YOUR LEGAL RIGHTS | Can a worker be fired for refusing to be vaccinated against COVID-19?
News about the approval of COVID-19 vaccines has raised two things: hope that the pandemic will end in the not too distant future and lots of questions including the one I’ve been asked most: Can a worker be fired if their employer requires them to be vaccinated and they refuse?
The answer is, with limited exceptions, “yes.” That’s because in “will-to-work” states like Ohio employees can be fired for a good reason, a bad reason, or no reason at all. Your boss doesn’t like the way you said “hello” when you walked in? You’re gone. Won’t be vaccinated? Hasta la vista baby, you’re out of there.
Professor Dorit Reiss of the University of California Hastings College of Law puts it succinctly: “Requiring a vaccine is a health and safety work rule, and employers can do that.” And they can show workers the door for failing to abide by the rule.
Some people have reacted with surprise and anger when told they can be canned for refusing to be vaccinated. “I’ll sue,” they say emphatically. “Forcing me to have that needle stuck in my arm violates my Constitutional rights!”
Well, not so much.
What most folks don’t know is that workplace vaccination requirements aren’t new and they passed Constitutional muster long ago. The health care industry provides a prime example. State and federal courts have repeatedly ruled providers can compel workers to be immunized against the flu and numerous other diseases. Don’t want to do it? That’s cool. Turn in your stethoscope, take off your lab coat, and don’t let the door hit you in the posterior on your way to a new career.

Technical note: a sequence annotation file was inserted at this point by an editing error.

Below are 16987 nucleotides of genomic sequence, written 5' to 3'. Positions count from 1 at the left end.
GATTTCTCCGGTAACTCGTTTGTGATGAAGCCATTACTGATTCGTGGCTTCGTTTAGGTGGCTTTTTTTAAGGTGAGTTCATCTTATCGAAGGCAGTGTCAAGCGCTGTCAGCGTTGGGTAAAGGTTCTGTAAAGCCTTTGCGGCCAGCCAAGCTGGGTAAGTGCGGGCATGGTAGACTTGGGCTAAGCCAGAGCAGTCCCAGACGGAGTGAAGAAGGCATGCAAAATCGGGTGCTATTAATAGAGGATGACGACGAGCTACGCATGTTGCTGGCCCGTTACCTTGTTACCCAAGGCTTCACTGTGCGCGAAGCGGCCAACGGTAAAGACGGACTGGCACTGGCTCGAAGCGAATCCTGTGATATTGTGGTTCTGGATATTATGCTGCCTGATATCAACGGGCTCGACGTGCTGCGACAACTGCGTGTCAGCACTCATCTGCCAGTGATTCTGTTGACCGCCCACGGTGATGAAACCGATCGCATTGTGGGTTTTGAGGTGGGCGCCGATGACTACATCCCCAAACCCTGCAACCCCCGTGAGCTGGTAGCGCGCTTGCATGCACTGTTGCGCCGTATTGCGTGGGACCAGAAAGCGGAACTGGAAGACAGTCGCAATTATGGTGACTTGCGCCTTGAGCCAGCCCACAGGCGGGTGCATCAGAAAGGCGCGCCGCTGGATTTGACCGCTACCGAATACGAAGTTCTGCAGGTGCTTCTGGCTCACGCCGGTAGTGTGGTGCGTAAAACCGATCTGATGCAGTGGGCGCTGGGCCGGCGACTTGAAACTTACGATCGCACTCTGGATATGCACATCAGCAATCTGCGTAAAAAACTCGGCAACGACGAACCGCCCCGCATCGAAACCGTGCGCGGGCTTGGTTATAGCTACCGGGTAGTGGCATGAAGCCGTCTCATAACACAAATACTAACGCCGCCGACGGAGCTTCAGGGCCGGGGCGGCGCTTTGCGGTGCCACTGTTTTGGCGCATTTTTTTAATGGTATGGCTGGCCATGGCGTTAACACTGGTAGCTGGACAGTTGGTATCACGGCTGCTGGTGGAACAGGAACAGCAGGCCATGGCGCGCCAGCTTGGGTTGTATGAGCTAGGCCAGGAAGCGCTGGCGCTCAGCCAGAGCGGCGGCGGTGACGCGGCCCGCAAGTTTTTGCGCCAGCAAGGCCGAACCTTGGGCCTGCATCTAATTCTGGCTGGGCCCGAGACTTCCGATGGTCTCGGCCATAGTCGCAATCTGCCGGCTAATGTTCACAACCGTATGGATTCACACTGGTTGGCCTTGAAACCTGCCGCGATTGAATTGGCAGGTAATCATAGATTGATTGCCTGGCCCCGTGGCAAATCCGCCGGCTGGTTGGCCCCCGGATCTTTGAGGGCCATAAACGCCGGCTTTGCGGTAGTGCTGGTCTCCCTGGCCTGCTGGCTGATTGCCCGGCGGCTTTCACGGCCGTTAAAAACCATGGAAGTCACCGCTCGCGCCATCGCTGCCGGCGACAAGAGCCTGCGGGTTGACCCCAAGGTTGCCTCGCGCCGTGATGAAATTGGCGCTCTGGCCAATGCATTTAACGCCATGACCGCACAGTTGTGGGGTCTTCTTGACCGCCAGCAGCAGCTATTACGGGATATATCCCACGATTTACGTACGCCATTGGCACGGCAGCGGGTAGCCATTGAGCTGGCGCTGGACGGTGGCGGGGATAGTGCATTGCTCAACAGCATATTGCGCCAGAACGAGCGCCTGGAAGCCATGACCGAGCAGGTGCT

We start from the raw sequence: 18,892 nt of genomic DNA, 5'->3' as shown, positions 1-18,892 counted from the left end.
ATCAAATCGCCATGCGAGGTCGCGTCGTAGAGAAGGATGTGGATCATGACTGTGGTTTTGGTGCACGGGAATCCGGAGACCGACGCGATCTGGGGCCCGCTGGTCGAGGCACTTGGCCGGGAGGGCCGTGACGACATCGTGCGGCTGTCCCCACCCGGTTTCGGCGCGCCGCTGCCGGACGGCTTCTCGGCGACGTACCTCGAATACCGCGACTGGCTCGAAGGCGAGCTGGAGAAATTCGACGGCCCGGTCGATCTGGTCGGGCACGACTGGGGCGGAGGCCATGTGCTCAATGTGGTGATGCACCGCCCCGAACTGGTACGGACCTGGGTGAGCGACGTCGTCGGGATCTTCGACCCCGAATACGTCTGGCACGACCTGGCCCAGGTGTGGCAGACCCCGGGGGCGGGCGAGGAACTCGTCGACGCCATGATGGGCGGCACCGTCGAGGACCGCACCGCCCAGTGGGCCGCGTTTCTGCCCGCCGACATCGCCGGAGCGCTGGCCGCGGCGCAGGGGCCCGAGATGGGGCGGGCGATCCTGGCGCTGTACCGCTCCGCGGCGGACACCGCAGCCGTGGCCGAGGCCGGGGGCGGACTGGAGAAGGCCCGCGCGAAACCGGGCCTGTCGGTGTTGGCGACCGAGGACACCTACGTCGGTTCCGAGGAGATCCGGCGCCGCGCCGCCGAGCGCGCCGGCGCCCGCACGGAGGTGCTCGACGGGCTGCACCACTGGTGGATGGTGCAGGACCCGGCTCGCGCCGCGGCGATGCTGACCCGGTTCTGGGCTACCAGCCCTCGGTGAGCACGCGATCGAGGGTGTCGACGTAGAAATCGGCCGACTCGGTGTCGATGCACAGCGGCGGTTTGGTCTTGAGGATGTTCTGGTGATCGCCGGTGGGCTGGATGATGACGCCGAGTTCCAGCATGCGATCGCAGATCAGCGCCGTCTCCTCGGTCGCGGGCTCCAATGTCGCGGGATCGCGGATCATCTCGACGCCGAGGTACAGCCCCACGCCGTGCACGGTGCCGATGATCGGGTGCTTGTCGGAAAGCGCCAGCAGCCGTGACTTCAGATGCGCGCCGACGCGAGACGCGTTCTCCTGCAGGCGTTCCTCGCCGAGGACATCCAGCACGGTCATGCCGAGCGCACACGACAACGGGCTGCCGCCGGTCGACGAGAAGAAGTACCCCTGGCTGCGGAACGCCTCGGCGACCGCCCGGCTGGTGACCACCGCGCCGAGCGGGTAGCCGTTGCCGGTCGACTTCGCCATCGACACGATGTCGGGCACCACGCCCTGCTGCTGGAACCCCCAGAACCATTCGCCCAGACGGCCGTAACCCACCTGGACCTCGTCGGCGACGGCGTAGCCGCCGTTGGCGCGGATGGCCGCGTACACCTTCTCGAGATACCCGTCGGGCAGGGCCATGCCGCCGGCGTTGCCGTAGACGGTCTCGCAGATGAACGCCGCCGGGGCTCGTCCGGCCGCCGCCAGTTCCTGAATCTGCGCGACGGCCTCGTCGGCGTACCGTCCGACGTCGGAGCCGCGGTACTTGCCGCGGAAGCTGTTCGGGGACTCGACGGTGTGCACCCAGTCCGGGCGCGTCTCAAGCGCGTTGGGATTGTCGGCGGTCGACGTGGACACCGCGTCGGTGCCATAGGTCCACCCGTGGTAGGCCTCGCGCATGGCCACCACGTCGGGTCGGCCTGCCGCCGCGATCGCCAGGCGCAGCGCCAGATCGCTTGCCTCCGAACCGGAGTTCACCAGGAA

About the exceptions, I mentioned earlier. They exist, but they are incredibly difficult to secure. Under Title VII of the Civil Rights Act of 1964 employers must make “reasonable accommodations” for workers who object to being immunized due to their “sincerely held” religious beliefs. Here’s a tip: personal or ethical objections like those harbored by members of the “anti-vax” movement generally won’t qualify as a religious belief.
In addition, people whose medical conditions could be worsened or impacted by the COVID-19 vaccine may use the provisions of the Americans with Disabilities Act (ADA) to force employers to make exceptions to a vaccine work rule. Here are some important points to ponder before seeking an exemption under these federal laws: the burden of proof falls squarely on the employee seeking the exemption, reasonable accommodations must not create an undue burden on employers, and in almost all instances the ADA’s “direct threat standard” trumps the reasonable accommodation rule. Oh, and you’re most likely going to need an attorney to assist in the process.
Finally, here’s the question that follows the question about vaccination requirements: If I’m fired for refusing to be immunized, will I be eligible for unemployment compensation (UC)? While the rules related to COVID-19 are unsettled, workers terminated for violating existing immunization mandates generally do not qualify for UC.
That’s another factor to consider as you decide whether or not to roll up your sleeve when the vaccine comes to a neighborhood near you.
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